October 17, 2012
Big data analytics are dependent on just that, big data. For cities, this means a constant stream of information, including purely environmental factors like weather, group-level data like parking spaces filled or public transportation utilized, and individual-level data that is aggregated for analysis. This comprises everything from tweets, which build up a picture of community sentiment, to residential smart water meter data, which enable comprehensive understanding of water infrastructure operations, leaks, and other sources of possible lost revenue. Although vital to any kind of urban big data analytics initiative, the latter category of information initiative, can become a point of contention wherein privacy concerns and a distrust of government intruding on personal information can either preclude the participation and buy-in needed to generate an adequate stream of data or foster retaliation and animosity if this data is collected against or without the permission of citizens.
This challenge raises the question of how governments can effectively incentivize data collection and buy-in so as to create not only a tolerant atmosphere of utilizing citizen-generated data, but also one of enthusiastic involvement. What tactics can government take to help citizens see personal benefits in the free flow of this information and possibly also additional benefit from participation in the civic sphere through data? There are of course a variety of possible approaches a government can take, varying in ease, sustainability, and effects on the relationship between citizens and their government.
Take the case of smart water meter installations in residential homes that are used to generate a complete picture of system-wide water use, flow, and pressure. This information can be used to detect leaks, water theft, exceptionally high use, or other sources of misuse or operational dysfunction. For example, Dubuque, IA has partnered with IBM under the leadership of Mayor Buol to recreate the city as a truly integrated, sustainable smart city. The project includes a pilot of 300 smart water meters installed in citizens’ homes which collect a constant stream of information fed both into city databases and analytical engines, along with dashboards for individual household information access.
The smart water meter pilot informed and facilitated households’ moderation of their own water consumption to save money, while simultaneously helping the city fulfill its conservation goals. The pilot study found that participants realized an average household savings of 6.6%, reported water leaks eight times more frequently, and active portal users reduced their water consumption by 10%. A social platform enhanced conservation efforts through contests, chat between participants and with government employees, and a bulletin board to share best practices.
However, the tension between data utilization and privatization remains. For example, it played out quite vividly when Mayor Bloomberg announced the installation of hundreds of thousands of real-time digital water meters in New York City. One city council member appearing at the news conference allowed his personal water consumption to be shown in the new format, revealing a water spike one Wednesday; several in the audience speculated about a leaking toilet or a long shower. The access to the information provided both insights and also a little bit too much visibility into his lifestyle. For these reasons, Dubuque anonymized participating households with unique user IDs and the city management’s portal access was restricted to display information solely in aggregate. However, the city still had to make it very clear to participants that their data would only be viewed anonymously and in aggregate, it would not be used to allocate or ration water, and any water conservation would remain entirely voluntary.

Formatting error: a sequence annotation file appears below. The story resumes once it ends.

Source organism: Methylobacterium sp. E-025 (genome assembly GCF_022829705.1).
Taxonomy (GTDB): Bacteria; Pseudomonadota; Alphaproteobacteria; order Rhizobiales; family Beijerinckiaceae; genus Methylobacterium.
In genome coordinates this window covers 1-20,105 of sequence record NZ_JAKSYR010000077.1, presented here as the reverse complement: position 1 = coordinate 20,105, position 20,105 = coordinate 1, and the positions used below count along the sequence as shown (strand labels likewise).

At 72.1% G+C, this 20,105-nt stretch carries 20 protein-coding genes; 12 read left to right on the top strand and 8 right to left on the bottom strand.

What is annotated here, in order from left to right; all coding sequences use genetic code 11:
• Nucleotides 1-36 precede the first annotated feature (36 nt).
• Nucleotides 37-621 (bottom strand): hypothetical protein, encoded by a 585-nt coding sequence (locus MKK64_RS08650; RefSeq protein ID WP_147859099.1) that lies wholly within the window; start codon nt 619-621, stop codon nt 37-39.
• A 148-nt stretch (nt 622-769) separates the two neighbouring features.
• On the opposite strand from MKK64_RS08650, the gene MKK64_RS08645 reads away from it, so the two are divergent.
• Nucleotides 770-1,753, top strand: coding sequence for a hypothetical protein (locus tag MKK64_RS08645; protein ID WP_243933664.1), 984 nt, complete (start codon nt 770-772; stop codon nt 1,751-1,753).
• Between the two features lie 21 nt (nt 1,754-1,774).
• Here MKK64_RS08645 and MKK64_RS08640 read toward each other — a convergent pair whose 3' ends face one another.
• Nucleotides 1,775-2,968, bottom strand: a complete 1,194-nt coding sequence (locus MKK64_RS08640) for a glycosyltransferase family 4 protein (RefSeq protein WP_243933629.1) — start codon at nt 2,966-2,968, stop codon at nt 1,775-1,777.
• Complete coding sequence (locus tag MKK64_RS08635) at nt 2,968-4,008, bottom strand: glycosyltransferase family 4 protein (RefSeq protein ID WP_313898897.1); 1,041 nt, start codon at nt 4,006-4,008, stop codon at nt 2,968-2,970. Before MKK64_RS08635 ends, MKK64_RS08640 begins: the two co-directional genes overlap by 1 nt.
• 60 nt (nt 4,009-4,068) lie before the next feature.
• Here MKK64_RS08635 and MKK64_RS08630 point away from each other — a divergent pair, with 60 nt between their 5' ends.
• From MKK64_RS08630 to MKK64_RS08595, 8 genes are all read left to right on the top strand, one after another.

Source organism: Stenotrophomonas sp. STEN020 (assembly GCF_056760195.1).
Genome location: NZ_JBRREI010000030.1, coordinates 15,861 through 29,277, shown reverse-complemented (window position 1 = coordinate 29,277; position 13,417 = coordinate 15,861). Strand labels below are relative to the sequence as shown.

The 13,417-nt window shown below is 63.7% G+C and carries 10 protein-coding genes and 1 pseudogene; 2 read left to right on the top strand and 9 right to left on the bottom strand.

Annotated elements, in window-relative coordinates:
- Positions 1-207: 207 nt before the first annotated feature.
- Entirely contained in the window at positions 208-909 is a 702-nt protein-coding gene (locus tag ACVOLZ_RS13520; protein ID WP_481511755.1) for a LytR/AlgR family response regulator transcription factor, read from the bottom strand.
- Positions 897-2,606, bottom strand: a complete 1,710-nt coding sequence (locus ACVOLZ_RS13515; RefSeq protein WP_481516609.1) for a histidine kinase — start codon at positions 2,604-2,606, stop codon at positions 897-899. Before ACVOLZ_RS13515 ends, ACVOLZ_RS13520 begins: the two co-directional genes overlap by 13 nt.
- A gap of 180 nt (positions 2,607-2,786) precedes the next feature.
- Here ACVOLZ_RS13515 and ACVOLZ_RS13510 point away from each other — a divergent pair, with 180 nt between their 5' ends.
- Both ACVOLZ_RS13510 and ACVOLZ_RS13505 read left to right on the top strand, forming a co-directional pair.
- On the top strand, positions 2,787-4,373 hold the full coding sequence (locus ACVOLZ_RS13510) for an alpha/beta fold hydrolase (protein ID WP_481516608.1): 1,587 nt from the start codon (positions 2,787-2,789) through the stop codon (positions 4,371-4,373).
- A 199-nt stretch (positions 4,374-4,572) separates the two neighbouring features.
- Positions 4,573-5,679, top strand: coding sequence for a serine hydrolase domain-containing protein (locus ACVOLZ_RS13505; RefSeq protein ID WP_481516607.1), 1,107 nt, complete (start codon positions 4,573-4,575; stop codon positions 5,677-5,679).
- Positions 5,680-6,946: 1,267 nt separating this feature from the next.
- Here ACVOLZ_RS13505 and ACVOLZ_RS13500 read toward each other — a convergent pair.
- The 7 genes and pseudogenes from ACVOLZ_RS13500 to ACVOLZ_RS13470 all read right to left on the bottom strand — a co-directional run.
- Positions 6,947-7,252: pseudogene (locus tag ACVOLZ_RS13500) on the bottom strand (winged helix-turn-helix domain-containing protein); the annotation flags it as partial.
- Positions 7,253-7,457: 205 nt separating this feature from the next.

It might be impossible to entirely eliminate all citizens’ suspicions and concerns, but Dubuque is on the right track in generating citizen buy-in through anonymity and giving citizens access to and utilization of their own data. Important to getting citizens on board is not only allowing them free access to the information they are generating, but also improving their data literacy. The more easily citizens can make sense of these data streams, formatted through the right visualizations and feeds, the more likely they are to easily find their own benefit in data generation and become proponents rather than uneager participants or worse, opponents to big data initiatives. Utilizing data to generate individual streams for household use and aggregate streams for city management use helps everyone gain access to the information they can use to save money and conserve the environment.
Such distributed support shifts the role of citizens from passive participants – having government dictate how households should conserve water – to active participants, sharing the knowledge and data necessary for households to take steps to conserve of their own volition, in the ways best suited for their own circumstances. Other city efforts, like opening up information databases for open app development or distributing live-data maps dealing with issues like crime, education, and disasters, speak to this same tactic of giving citizens agency while using them as the sources and generators of data.
Helpful to the long-term success and maximum utilization of big data analytics in cities is not only getting developers and the computer-savvy on-board, but producing the kinds of dashboards and modes of access that will be of use to a range of ages, computer literacies and education levels. That is true data democratization, and it is what is needed to break down divisions between citizens and their governments for the sake of innovative, sustainable policy with full buy-in from both groups.